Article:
In the field of high-energy physics, deep learning algorithms continue to gain in relevance and provide performance improvements over traditional methods, for example when identifying rare signals or finding complex patterns. From an analyst’s perspective, obtaining highest possible performance is desirable, but recently, some focus has been laid on studying robustness of models to investigate how well these perform under slight distortions of input features. Especially for tasks that involve many (low-level) inputs, the application of deep neural networks brings new challenges. In the context of jet flavor tagging, adversarial attacks are used to probe a typical classifier‘s vulnerability and can be understood as a model for systematic uncertainties. A corresponding defense strategy, adversarial training, improves robustness, while maintaining high performance. This contribution presents different approaches using a set of attacks with varying complexity. Investigating the loss surface corresponding to the inputs and models in question reveals geometric interpretations of robustness, taking correlations into account. Additional cross-checks against other, physics-inspired mismodeling scenarios are performed and give rise to the presumption that adversarially trained models can cope better with simulation artifacts or subtle detector effects.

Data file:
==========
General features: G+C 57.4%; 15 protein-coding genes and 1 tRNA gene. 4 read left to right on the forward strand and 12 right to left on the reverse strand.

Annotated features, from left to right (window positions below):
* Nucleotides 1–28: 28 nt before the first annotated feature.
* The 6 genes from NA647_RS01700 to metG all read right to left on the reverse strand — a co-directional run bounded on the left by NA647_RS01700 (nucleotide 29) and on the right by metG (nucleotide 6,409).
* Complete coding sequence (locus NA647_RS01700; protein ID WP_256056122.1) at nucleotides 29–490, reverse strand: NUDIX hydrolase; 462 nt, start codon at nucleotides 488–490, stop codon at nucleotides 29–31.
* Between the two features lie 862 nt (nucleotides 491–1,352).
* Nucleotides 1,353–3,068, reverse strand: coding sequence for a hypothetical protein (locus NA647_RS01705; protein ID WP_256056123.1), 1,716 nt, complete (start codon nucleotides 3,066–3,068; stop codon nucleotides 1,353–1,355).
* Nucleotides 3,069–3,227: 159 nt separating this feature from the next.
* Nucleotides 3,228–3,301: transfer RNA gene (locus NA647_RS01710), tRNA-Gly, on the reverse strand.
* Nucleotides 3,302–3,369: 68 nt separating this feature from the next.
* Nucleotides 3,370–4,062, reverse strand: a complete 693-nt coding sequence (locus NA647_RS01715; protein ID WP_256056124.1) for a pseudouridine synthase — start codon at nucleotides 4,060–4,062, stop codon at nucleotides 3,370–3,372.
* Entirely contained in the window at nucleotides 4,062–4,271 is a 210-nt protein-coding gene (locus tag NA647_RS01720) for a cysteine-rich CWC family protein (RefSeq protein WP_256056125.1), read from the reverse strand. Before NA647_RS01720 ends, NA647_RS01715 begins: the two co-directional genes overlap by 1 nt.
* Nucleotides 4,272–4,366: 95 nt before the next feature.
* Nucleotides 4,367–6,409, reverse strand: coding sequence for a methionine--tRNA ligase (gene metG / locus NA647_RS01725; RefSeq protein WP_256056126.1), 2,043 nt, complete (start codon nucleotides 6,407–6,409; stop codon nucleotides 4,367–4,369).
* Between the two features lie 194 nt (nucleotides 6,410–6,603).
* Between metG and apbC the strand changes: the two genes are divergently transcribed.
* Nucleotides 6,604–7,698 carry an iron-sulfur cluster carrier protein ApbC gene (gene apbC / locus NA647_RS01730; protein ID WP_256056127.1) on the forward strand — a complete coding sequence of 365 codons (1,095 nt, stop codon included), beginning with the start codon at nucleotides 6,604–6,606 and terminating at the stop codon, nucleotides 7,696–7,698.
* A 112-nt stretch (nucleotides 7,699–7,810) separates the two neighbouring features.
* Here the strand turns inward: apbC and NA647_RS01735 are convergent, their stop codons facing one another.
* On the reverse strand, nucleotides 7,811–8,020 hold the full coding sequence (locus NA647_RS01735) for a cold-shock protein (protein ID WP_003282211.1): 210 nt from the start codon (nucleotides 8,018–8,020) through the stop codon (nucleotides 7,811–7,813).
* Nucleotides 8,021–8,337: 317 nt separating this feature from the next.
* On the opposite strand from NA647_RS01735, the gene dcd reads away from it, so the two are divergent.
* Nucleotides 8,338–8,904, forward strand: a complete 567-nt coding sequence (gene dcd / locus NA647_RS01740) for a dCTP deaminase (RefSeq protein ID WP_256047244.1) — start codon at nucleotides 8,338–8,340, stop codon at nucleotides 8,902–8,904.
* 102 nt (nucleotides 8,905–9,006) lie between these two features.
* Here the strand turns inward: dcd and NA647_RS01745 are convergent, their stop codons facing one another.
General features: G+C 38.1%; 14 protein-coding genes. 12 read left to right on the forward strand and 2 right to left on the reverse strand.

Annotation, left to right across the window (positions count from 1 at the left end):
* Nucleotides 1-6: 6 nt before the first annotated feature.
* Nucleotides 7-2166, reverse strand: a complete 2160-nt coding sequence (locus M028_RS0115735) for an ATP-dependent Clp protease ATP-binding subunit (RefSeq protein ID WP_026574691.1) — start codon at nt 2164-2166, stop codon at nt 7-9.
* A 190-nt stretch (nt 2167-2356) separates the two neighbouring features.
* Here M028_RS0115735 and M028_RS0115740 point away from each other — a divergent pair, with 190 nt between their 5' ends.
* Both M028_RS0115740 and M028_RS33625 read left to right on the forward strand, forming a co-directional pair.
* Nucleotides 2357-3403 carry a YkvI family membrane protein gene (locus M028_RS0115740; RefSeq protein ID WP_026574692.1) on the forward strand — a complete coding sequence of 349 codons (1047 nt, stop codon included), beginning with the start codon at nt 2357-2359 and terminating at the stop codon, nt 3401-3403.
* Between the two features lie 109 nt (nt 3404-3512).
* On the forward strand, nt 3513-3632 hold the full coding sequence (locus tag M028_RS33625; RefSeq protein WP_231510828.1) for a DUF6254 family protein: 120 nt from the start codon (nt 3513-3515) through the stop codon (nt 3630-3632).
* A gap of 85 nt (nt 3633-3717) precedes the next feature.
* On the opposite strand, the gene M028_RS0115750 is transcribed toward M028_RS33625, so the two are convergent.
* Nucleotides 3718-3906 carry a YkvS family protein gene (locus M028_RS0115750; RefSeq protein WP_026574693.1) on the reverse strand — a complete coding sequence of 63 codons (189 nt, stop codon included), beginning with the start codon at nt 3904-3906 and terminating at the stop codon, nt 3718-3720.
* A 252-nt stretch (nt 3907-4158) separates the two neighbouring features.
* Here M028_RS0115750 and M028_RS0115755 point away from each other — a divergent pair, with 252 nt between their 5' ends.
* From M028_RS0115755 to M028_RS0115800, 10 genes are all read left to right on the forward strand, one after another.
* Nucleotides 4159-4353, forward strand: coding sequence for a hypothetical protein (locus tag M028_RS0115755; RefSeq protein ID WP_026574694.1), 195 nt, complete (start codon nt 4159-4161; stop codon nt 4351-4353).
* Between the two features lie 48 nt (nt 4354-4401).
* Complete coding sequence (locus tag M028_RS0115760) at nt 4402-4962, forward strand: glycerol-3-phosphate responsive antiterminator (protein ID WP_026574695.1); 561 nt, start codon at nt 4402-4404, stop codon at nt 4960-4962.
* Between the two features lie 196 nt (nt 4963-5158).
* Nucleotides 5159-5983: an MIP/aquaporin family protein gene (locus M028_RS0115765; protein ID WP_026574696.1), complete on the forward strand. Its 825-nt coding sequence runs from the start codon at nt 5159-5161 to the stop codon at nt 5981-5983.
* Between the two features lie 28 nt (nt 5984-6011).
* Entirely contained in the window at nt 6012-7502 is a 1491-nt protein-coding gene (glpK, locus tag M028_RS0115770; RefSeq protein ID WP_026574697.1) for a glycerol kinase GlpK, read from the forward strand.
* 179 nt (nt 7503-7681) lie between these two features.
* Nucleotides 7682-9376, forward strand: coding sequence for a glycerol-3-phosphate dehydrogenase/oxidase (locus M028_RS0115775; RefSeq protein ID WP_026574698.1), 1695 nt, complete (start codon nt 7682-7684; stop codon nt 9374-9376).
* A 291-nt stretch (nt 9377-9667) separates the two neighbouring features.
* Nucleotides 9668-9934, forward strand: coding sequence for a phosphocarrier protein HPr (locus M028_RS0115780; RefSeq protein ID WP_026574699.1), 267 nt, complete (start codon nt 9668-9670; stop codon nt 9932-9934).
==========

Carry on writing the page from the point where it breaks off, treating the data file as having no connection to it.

Such studies are crucial to understand if potential mismodelings in simulation could lead to differences in performance in data compared to simulation. Sophisticated calibration techniques are applied which at times might still leave residual disagreement. Therefore, any technique that evades that problem during training and that probes the trade-off between performance and robustness is of importance for identification of physics objects with deep learning algorithms, especially with large numbers of (low-level) input features. In this contribution, a successful application of defense strategies for deep-learned flavor tagging algorithms is shown and is accompanied by novel insights into the neural network‘s properties that help explaining the observed behavior.
|Experiment context, if any||Context: ATLAS, CMS|